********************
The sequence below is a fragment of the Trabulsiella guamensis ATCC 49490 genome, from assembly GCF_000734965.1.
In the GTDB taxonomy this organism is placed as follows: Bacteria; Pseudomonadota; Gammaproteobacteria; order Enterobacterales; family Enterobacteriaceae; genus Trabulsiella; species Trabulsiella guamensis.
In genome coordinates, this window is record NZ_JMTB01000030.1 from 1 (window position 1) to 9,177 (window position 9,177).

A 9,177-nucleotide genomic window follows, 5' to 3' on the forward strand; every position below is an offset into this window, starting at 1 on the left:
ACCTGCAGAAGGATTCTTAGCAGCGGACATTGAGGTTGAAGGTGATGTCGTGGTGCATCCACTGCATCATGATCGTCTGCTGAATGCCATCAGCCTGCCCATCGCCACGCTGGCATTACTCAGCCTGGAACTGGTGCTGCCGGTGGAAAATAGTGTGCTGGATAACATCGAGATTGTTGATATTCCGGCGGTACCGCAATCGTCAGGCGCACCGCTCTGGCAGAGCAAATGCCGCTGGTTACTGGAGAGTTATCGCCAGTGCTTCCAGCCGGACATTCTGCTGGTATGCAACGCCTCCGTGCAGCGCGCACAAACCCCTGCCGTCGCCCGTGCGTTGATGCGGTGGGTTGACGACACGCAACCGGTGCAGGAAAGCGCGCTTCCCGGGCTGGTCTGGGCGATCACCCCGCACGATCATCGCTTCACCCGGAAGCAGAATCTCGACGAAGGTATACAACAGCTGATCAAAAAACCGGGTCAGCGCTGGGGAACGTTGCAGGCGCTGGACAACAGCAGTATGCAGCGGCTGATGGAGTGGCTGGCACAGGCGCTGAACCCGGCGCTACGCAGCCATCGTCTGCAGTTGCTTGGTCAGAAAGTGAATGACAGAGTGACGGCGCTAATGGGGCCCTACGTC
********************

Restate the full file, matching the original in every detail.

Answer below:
The sequence below is a fragment of the Trabulsiella guamensis ATCC 49490 genome, from assembly GCF_000734965.1.
In the GTDB taxonomy this organism is placed as follows: Bacteria; Pseudomonadota; Gammaproteobacteria; order Enterobacterales; family Enterobacteriaceae; genus Trabulsiella; species Trabulsiella guamensis.
In genome coordinates, this window is record NZ_JMTB01000030.1 from 1 (window position 1) to 9,177 (window position 9,177).

A 9,177-nucleotide genomic window follows, 5' to 3' on the forward strand; every position below is an offset into this window, starting at 1 on the left:
ACCTGCAGAAGGATTCTTAGCAGCGGACATTGAGGTTGAAGGTGATGTCGTGGTGCATCCACTGCATCATGATCGTCTGCTGAATGCCATCAGCCTGCCCATCGCCACGCTGGCATTACTCAGCCTGGAACTGGTGCTGCCGGTGGAAAATAGTGTGCTGGATAACATCGAGATTGTTGATATTCCGGCGGTACCGCAATCGTCAGGCGCACCGCTCTGGCAGAGCAAATGCCGCTGGTTACTGGAGAGTTATCGCCAGTGCTTCCAGCCGGACATTCTGCTGGTATGCAACGCCTCCGTGCAGCGCGCACAAACCCCTGCCGTCGCCCGTGCGTTGATGCGGTGGGTTGACGACACGCAACCGGTGCAGGAAAGCGCGCTTCCCGGGCTGGTCTGGGCGATCACCCCGCACGATCATCGCTTCACCCGGAAGCAGAATCTCGACGAAGGTATACAACAGCTGATCAAAAAACCGGGTCAGCGCTGGGGAACGTTGCAGGCGCTGGACAACAGCAGTATGCAGCGGCTGATGGAGTGGCTGGCACAGGCGCTGAACCCGGCGCTACGCAGCCATCGTCTGCAGTTGCTTGGTCAGAAAGTGAATGACAGAGTGACGGCGCTAATGGGGCCCTACGTC